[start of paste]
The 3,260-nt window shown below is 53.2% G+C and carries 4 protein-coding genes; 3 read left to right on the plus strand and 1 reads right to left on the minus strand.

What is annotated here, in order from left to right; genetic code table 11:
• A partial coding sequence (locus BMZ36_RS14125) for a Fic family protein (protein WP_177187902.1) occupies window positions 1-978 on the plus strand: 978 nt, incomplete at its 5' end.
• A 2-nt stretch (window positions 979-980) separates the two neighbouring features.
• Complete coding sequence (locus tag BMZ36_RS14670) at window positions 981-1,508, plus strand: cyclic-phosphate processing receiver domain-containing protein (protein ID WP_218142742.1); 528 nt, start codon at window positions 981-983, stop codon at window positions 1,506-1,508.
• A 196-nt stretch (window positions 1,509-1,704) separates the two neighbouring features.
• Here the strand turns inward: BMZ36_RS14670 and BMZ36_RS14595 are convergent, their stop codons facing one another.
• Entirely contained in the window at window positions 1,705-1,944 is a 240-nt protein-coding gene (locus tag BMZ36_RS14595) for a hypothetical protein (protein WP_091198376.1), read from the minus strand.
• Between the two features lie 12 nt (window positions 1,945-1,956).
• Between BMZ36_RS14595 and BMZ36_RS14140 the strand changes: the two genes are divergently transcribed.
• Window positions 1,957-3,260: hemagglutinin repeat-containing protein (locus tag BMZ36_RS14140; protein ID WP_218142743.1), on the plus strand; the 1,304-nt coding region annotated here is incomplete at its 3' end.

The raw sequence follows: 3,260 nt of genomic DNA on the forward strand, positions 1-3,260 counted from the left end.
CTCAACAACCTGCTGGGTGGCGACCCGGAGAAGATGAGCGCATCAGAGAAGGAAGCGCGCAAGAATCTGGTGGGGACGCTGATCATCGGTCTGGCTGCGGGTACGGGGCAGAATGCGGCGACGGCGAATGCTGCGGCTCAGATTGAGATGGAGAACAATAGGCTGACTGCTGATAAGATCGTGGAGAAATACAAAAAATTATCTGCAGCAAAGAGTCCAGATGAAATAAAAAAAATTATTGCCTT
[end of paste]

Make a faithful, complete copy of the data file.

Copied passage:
The 3,260-nt window shown below is 53.2% G+C and carries 4 protein-coding genes; 3 read left to right on the plus strand and 1 reads right to left on the minus strand.

What is annotated here, in order from left to right; genetic code table 11:
• A partial coding sequence (locus BMZ36_RS14125) for a Fic family protein (protein WP_177187902.1) occupies window positions 1-978 on the plus strand: 978 nt, incomplete at its 5' end.
• A 2-nt stretch (window positions 979-980) separates the two neighbouring features.
• Complete coding sequence (locus tag BMZ36_RS14670) at window positions 981-1,508, plus strand: cyclic-phosphate processing receiver domain-containing protein (protein ID WP_218142742.1); 528 nt, start codon at window positions 981-983, stop codon at window positions 1,506-1,508.
• A 196-nt stretch (window positions 1,509-1,704) separates the two neighbouring features.
• Here the strand turns inward: BMZ36_RS14670 and BMZ36_RS14595 are convergent, their stop codons facing one another.
• Entirely contained in the window at window positions 1,705-1,944 is a 240-nt protein-coding gene (locus tag BMZ36_RS14595) for a hypothetical protein (protein WP_091198376.1), read from the minus strand.
• Between the two features lie 12 nt (window positions 1,945-1,956).
• Between BMZ36_RS14595 and BMZ36_RS14140 the strand changes: the two genes are divergently transcribed.
• Window positions 1,957-3,260: hemagglutinin repeat-containing protein (locus tag BMZ36_RS14140; protein ID WP_218142743.1), on the plus strand; the 1,304-nt coding region annotated here is incomplete at its 3' end.

The raw sequence follows: 3,260 nt of genomic DNA on the forward strand, positions 1-3,260 counted from the left end.
CTCAACAACCTGCTGGGTGGCGACCCGGAGAAGATGAGCGCATCAGAGAAGGAAGCGCGCAAGAATCTGGTGGGGACGCTGATCATCGGTCTGGCTGCGGGTACGGGGCAGAATGCGGCGACGGCGAATGCTGCGGCTCAGATTGAGATGGAGAACAATAGGCTGACTGCTGATAAGATCGTGGAGAAATACAAAAAATTATCTGCAGCAAAGAGTCCAGATGAAATAAAAAAAATTATTGCCTT